That's what the Eagles did on Saturday evening when they announced that first-round draft pick Lane Johnson had agreed to terms on a four-year contract, alleviating any concerns that the "offset" language of the negotiations, much discussed in the recent days, would delay Johnson's entrance to Training Camp.
Johnson is on board now, along with the entire draft class, as the Eagles dot the I's and cross the T's on their Training Camp plan. The coaches have mapped out their day-by-day routine and they have the understanding of just what they need to do first with the rookies and selected veterans for the first three days at the NovaCare Complex and then the entire 90-man roster when it reports on Thursday.
What to expect of Johnson? Clearly, the Eagles have big plans in mind for a young man who showed in the spring practices a rapt understanding of the techniques taught by line coach Jeff Stoutland, a tremendous amount of athletic ability and the want-to required to be great at the NFL level. Johnson ended the spring practices as the starter at right tackle, and while that is certainly not a guarantee to a starting job right at the jump of his career, it does signify that he made enough progress to earn a bump up in the, 'What-does-it-really-mean?' spring depth chart.
If the Eagles can get Johnson up to speed and allow him to work his way through the inevitable speed bumps he will encounter, he has a chance to earn a lot of playing time and provide a strong presence at right tackle. And you already know what kind of upside an offensive line that returns a strong group of veterans and a lot of promising depth has here. The Eagles want the line to be a tremendous strong point, so Johnson's improvement is critical in the big picture both in the short term and in the long term.
Keep in mind that Johnson is an inexperienced offensive lineman. He was a quarterback in college, as you know, and there aren't going to be a lot of nine-year NFL veterans impressed with his ability to deceive with a play-action fake and a bootleg to the right side. They want to take advantage of the kid's inexperience. They want to show Johnson things he has never before seen.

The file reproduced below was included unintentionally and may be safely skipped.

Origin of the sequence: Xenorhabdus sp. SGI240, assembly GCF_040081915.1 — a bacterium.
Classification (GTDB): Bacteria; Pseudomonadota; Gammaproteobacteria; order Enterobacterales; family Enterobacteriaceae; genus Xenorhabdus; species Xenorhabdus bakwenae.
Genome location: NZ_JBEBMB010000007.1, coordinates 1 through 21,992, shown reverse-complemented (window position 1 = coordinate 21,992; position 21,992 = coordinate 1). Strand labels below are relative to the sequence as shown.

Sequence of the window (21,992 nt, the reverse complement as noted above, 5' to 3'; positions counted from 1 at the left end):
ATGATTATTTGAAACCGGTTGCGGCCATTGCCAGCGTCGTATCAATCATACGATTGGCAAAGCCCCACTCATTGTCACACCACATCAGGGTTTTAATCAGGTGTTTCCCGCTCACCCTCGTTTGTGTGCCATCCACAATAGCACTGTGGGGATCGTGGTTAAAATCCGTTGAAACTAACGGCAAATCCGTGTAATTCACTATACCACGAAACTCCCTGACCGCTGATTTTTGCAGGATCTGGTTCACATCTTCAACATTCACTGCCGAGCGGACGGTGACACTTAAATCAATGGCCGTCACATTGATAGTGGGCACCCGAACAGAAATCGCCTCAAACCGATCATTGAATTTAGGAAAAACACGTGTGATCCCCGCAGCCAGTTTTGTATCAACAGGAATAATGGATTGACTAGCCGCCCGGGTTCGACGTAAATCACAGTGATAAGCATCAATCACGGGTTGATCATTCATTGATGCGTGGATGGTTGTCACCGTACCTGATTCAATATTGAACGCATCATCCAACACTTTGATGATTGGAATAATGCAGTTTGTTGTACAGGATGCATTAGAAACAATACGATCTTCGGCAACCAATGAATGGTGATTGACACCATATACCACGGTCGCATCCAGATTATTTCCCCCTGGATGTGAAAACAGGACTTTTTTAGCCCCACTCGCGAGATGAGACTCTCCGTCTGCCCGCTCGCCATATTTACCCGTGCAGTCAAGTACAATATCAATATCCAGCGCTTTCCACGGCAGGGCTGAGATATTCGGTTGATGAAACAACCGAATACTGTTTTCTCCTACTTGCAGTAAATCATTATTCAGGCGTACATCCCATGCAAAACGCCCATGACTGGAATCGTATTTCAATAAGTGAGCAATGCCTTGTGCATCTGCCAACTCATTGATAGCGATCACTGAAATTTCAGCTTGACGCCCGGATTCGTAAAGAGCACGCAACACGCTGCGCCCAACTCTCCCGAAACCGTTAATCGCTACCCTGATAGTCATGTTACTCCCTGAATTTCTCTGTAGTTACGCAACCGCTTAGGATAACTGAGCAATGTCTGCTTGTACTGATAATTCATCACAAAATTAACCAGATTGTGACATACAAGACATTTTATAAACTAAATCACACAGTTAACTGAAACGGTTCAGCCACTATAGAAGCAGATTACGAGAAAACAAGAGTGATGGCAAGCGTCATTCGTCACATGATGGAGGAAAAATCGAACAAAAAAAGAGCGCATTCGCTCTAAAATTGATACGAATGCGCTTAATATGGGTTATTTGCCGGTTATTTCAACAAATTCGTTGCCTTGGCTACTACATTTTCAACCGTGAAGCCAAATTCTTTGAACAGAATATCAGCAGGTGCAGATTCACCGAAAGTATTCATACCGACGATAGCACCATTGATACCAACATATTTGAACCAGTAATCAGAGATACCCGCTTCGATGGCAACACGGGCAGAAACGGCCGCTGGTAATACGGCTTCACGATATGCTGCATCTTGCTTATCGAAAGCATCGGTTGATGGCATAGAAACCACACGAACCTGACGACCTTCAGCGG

And so having Johnson in from the very first day is important, and a wonderful positive to have. There are no contract distractions, then, a credit to the Eagles' negotiating team and Johnson's agent Ken Sarnoff. Everyone understands the importance of having the rookies into Training Camp from the very first minute of classroom instruction and on-field drills.
Three days of work with a limited number of linemen gives Stoutland a hands-on look at where his young prospects are in their development. It gives the kids an opportunity to refresh what they learned in the spring and gain some footing before the veterans arrive and the tempo increases. And in a week's time, give or take a day or so, the defensive linemen on the other side of the ball will have the green light to hit, and play physical football and work on what they've learned in one-on-one drills.
Tying up the Johnson contract is the last loose end that remained before training camp started. It's possible the Eagles will make a roster move, because that's just the nature of the business. General manager Howie Roseman and head coach Chip Kelly are always looking to improve the roster, always a fluid situation. But the big piece, the Johnson contract, is done, and the pathway to Monday's report day is clear and bright.
Johnson is in on time and he will have the chance to develop at his pace with a full slate of Training Camp under his belt. It feels good to have this bit of momentum bouncing into the opening of camp, knowing No. 1 is all set to go.